By Nathaniel Shuda
September 26, 2005
With technology constantly evolving, regulating access to
computer-related systems and services with passwords has become
But if a person use a simple password, it could be very easy for
someone to hack into his or her system, especially with the use of
special programming software designed to seek out patterns in
passwords, said Chip Eckardt of Learning and Technology Services.
It is for this reason that LTS, along with the university, will
require students and faculty to change their passwords to fit criteria
that will make their accounts less susceptible to intrusion. The
switch will begin Nov. 1.
More hackers are surfacing all the time, and accounts already have
been compromised in several cases because of easy access to computer
accounts, Eckardt said.
"We've even had Mac boxes get hacked," he said. "That's been real
unusual because ... when you have something like Windows, (which)
everybody goes after, it's a common target. But we're even seeing
attacks in areas where we've never saw them before."
The LTS office plans to send three reminder messages via e-mail to
warn users of the change: one informing all university computer users
of the change, as well as reminders 10 and three days before current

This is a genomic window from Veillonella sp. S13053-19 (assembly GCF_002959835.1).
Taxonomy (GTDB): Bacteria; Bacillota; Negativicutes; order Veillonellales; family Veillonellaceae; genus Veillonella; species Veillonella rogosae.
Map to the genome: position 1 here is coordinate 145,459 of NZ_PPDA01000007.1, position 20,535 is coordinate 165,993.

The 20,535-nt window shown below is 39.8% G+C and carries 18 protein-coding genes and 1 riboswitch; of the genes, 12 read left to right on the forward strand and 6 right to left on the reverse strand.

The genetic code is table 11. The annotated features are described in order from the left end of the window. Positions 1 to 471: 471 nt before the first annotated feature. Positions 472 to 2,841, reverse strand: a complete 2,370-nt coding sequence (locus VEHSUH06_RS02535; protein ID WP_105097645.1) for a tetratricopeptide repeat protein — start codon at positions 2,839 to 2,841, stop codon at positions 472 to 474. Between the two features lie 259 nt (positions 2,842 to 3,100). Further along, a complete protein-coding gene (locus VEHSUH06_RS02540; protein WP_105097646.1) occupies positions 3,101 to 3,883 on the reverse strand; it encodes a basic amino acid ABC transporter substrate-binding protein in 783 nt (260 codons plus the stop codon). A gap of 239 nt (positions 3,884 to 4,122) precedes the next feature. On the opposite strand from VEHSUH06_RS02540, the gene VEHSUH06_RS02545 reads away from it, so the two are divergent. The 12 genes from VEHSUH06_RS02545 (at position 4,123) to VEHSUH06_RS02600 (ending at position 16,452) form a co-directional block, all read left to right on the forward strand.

Users who recently have changed their passwords will not have to
perform the switch until their new passwords expire in a year, Eckardt
Those who do not change their password by the time it expires will be
prompted the next time they log in and won't be allowed to connect to
the system without first changing their password.
If users forget their passwords, Eckardt said, they can visit a Web
site LTS will create to reset them.
The new requirements, however, have some students worried about
accessing the university's computer system.
"I think it's a good idea, if you could remember your password,"
freshman Meghan Hamre said. "There's no way I could remember that kind
of (password), especially eight (characters) long."
Eckardt recommended using a password that has a personal meaning, but
not something hackers could easily guess.
He said Eau Claire's change precedes a possible UW System-wide
"I know the UW System is looking at passing a statewide policy on
this, and ours will comply with theirs, but their policy's probably
not going to hit for another year," he said. "We're trying to be
Valid passwords will have to meet these minimum requirements:
* Must be at least eight characters in length
* Must contain characters from three of the following four categories:
- English uppercase characters (A through Z)
- English lowercase characters (a through z)
- Base 10 digits (0 through 9)
- Non-alphabetic characters (for example, $, # or %)
* Cannot contain significant portions of the user's account name or
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